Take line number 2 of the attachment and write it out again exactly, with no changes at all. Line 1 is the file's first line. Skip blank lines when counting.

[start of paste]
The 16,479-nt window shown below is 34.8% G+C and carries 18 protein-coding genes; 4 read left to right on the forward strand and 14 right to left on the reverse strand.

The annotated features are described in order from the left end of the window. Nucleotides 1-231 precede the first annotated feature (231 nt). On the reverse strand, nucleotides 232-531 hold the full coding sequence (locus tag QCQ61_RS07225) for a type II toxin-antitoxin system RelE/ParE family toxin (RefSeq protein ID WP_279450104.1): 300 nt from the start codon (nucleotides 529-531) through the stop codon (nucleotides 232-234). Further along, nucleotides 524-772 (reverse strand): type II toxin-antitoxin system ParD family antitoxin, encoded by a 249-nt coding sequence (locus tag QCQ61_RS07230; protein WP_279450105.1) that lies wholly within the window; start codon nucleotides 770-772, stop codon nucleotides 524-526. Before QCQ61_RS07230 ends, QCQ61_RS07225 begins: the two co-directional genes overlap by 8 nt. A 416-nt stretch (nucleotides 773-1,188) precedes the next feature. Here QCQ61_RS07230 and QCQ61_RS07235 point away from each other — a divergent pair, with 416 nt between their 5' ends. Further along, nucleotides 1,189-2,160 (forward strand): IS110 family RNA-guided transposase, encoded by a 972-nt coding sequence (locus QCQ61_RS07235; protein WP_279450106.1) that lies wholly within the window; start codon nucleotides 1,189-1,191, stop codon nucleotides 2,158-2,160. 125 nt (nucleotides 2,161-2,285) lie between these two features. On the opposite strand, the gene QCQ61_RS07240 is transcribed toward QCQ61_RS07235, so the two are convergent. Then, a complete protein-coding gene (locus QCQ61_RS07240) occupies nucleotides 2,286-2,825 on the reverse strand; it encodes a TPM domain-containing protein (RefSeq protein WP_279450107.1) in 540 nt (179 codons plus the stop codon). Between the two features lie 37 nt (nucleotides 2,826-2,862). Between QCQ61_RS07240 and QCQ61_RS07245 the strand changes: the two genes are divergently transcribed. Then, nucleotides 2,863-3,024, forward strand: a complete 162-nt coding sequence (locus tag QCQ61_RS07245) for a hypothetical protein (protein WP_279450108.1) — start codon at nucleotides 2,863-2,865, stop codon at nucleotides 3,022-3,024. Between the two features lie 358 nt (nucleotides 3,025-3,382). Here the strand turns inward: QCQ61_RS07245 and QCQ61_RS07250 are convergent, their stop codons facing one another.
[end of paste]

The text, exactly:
The annotated features are described in order from the left end of the window. Nucleotides 1-231 precede the first annotated feature (231 nt). On the reverse strand, nucleotides 232-531 hold the full coding sequence (locus tag QCQ61_RS07225) for a type II toxin-antitoxin system RelE/ParE family toxin (RefSeq protein ID WP_279450104.1): 300 nt from the start codon (nucleotides 529-531) through the stop codon (nucleotides 232-234). Further along, nucleotides 524-772 (reverse strand): type II toxin-antitoxin system ParD family antitoxin, encoded by a 249-nt coding sequence (locus tag QCQ61_RS07230; protein WP_279450105.1) that lies wholly within the window; start codon nucleotides 770-772, stop codon nucleotides 524-526. Before QCQ61_RS07230 ends, QCQ61_RS07225 begins: the two co-directional genes overlap by 8 nt. A 416-nt stretch (nucleotides 773-1,188) precedes the next feature. Here QCQ61_RS07230 and QCQ61_RS07235 point away from each other — a divergent pair, with 416 nt between their 5' ends. Further along, nucleotides 1,189-2,160 (forward strand): IS110 family RNA-guided transposase, encoded by a 972-nt coding sequence (locus QCQ61_RS07235; protein WP_279450106.1) that lies wholly within the window; start codon nucleotides 1,189-1,191, stop codon nucleotides 2,158-2,160. 125 nt (nucleotides 2,161-2,285) lie between these two features. On the opposite strand, the gene QCQ61_RS07240 is transcribed toward QCQ61_RS07235, so the two are convergent. Then, a complete protein-coding gene (locus QCQ61_RS07240) occupies nucleotides 2,286-2,825 on the reverse strand; it encodes a TPM domain-containing protein (RefSeq protein WP_279450107.1) in 540 nt (179 codons plus the stop codon). Between the two features lie 37 nt (nucleotides 2,826-2,862). Between QCQ61_RS07240 and QCQ61_RS07245 the strand changes: the two genes are divergently transcribed. Then, nucleotides 2,863-3,024, forward strand: a complete 162-nt coding sequence (locus tag QCQ61_RS07245) for a hypothetical protein (protein WP_279450108.1) — start codon at nucleotides 2,863-2,865, stop codon at nucleotides 3,022-3,024. Between the two features lie 358 nt (nucleotides 3,025-3,382). Here the strand turns inward: QCQ61_RS07245 and QCQ61_RS07250 are convergent, their stop codons facing one another.